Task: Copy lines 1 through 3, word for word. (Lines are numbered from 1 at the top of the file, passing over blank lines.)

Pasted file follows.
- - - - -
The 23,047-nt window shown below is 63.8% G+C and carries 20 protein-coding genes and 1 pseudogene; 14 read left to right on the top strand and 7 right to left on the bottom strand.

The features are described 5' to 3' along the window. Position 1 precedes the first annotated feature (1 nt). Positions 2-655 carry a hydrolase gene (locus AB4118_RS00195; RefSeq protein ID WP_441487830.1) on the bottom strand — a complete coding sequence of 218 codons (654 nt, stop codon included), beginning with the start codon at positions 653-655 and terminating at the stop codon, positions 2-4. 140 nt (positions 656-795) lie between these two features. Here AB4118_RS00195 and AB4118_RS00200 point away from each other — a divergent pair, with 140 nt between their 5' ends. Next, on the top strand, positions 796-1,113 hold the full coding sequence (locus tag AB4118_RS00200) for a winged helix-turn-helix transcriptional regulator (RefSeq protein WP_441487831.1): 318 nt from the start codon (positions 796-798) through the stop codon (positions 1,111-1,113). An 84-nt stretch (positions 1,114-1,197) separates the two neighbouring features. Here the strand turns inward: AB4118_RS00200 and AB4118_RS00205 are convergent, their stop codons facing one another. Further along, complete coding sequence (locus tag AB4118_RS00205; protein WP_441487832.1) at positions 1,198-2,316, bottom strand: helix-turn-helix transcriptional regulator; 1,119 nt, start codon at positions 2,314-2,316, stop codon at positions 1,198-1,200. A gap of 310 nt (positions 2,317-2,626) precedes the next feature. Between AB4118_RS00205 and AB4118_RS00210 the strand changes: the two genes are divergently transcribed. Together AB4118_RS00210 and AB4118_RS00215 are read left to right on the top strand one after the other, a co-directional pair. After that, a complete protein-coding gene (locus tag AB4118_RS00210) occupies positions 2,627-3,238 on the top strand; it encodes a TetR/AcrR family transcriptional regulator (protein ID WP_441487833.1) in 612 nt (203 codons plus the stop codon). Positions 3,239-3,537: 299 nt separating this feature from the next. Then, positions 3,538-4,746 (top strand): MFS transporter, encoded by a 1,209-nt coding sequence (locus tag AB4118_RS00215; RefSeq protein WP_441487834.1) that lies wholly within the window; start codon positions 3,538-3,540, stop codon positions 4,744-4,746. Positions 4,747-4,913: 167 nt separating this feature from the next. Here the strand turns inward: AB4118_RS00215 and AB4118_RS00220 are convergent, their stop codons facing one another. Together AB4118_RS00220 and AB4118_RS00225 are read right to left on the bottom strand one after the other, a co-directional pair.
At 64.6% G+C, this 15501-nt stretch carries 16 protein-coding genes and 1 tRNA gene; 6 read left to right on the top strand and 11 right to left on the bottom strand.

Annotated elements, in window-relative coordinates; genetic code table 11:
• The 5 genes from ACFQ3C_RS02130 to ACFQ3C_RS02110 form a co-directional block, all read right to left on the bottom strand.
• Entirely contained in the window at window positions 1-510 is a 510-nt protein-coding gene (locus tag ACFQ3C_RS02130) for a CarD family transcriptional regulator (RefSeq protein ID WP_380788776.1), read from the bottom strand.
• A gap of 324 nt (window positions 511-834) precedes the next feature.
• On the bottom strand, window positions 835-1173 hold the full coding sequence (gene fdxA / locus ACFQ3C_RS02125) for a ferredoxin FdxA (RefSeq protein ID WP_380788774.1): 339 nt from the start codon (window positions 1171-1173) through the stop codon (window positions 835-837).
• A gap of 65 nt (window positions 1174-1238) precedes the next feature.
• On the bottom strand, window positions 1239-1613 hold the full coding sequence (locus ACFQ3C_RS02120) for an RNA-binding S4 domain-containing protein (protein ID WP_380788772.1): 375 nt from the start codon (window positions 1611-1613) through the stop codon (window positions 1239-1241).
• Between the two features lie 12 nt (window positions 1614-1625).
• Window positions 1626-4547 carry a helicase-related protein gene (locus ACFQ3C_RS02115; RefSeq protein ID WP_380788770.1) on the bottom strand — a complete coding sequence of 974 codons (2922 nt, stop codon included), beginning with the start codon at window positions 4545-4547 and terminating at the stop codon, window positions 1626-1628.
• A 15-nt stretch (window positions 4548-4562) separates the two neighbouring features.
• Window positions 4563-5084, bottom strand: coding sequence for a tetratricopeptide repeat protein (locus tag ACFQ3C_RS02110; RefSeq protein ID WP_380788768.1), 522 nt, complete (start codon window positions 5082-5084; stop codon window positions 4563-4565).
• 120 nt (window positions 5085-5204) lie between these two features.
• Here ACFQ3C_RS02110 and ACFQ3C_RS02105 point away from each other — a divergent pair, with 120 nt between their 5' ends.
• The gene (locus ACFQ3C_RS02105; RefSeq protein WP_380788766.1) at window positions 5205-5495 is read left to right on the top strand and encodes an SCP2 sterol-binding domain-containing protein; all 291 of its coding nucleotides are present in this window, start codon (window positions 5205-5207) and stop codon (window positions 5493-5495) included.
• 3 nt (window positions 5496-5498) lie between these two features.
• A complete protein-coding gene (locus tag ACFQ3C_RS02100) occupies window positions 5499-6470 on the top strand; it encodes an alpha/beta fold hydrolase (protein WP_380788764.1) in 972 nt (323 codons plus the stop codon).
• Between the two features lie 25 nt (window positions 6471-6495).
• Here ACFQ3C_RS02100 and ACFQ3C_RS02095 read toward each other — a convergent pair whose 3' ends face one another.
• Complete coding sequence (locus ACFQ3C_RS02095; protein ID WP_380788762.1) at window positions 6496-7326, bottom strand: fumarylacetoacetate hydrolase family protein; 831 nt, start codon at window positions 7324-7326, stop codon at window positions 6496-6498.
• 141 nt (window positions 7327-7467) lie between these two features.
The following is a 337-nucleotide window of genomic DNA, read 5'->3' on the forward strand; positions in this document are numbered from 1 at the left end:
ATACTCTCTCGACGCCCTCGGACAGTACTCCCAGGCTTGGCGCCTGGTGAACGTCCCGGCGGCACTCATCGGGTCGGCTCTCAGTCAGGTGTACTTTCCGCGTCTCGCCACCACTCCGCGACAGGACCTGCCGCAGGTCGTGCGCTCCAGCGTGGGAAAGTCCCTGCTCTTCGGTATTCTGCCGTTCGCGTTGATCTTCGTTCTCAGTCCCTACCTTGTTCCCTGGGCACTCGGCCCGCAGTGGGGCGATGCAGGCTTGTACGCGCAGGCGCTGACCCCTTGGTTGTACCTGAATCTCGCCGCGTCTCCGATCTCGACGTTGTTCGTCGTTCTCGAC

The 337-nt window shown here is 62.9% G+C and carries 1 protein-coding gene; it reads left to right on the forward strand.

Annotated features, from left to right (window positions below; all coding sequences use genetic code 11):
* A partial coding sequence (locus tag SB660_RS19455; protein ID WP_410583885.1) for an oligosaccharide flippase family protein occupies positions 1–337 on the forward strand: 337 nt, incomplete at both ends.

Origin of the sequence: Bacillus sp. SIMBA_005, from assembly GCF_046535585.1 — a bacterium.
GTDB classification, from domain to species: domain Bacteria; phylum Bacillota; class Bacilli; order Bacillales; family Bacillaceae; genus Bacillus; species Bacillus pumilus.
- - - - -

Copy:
The 23,047-nt window shown below is 63.8% G+C and carries 20 protein-coding genes and 1 pseudogene; 14 read left to right on the top strand and 7 right to left on the bottom strand.

The features are described 5' to 3' along the window. Position 1 precedes the first annotated feature (1 nt). Positions 2-655 carry a hydrolase gene (locus AB4118_RS00195; RefSeq protein ID WP_441487830.1) on the bottom strand — a complete coding sequence of 218 codons (654 nt, stop codon included), beginning with the start codon at positions 653-655 and terminating at the stop codon, positions 2-4. 140 nt (positions 656-795) lie between these two features. Here AB4118_RS00195 and AB4118_RS00200 point away from each other — a divergent pair, with 140 nt between their 5' ends. Next, on the top strand, positions 796-1,113 hold the full coding sequence (locus tag AB4118_RS00200) for a winged helix-turn-helix transcriptional regulator (RefSeq protein WP_441487831.1): 318 nt from the start codon (positions 796-798) through the stop codon (positions 1,111-1,113). An 84-nt stretch (positions 1,114-1,197) separates the two neighbouring features. Here the strand turns inward: AB4118_RS00200 and AB4118_RS00205 are convergent, their stop codons facing one another. Further along, complete coding sequence (locus tag AB4118_RS00205; protein WP_441487832.1) at positions 1,198-2,316, bottom strand: helix-turn-helix transcriptional regulator; 1,119 nt, start codon at positions 2,314-2,316, stop codon at positions 1,198-1,200. A gap of 310 nt (positions 2,317-2,626) precedes the next feature. Between AB4118_RS00205 and AB4118_RS00210 the strand changes: the two genes are divergently transcribed. Together AB4118_RS00210 and AB4118_RS00215 are read left to right on the top strand one after the other, a co-directional pair. After that, a complete protein-coding gene (locus tag AB4118_RS00210) occupies positions 2,627-3,238 on the top strand; it encodes a TetR/AcrR family transcriptional regulator (protein ID WP_441487833.1) in 612 nt (203 codons plus the stop codon). Positions 3,239-3,537: 299 nt separating this feature from the next. Then, positions 3,538-4,746 (top strand): MFS transporter, encoded by a 1,209-nt coding sequence (locus tag AB4118_RS00215; RefSeq protein WP_441487834.1) that lies wholly within the window; start codon positions 3,538-3,540, stop codon positions 4,744-4,746. Positions 4,747-4,913: 167 nt separating this feature from the next. Here the strand turns inward: AB4118_RS00215 and AB4118_RS00220 are convergent, their stop codons facing one another. Together AB4118_RS00220 and AB4118_RS00225 are read right to left on the bottom strand one after the other, a co-directional pair.
At 64.6% G+C, this 15501-nt stretch carries 16 protein-coding genes and 1 tRNA gene; 6 read left to right on the top strand and 11 right to left on the bottom strand.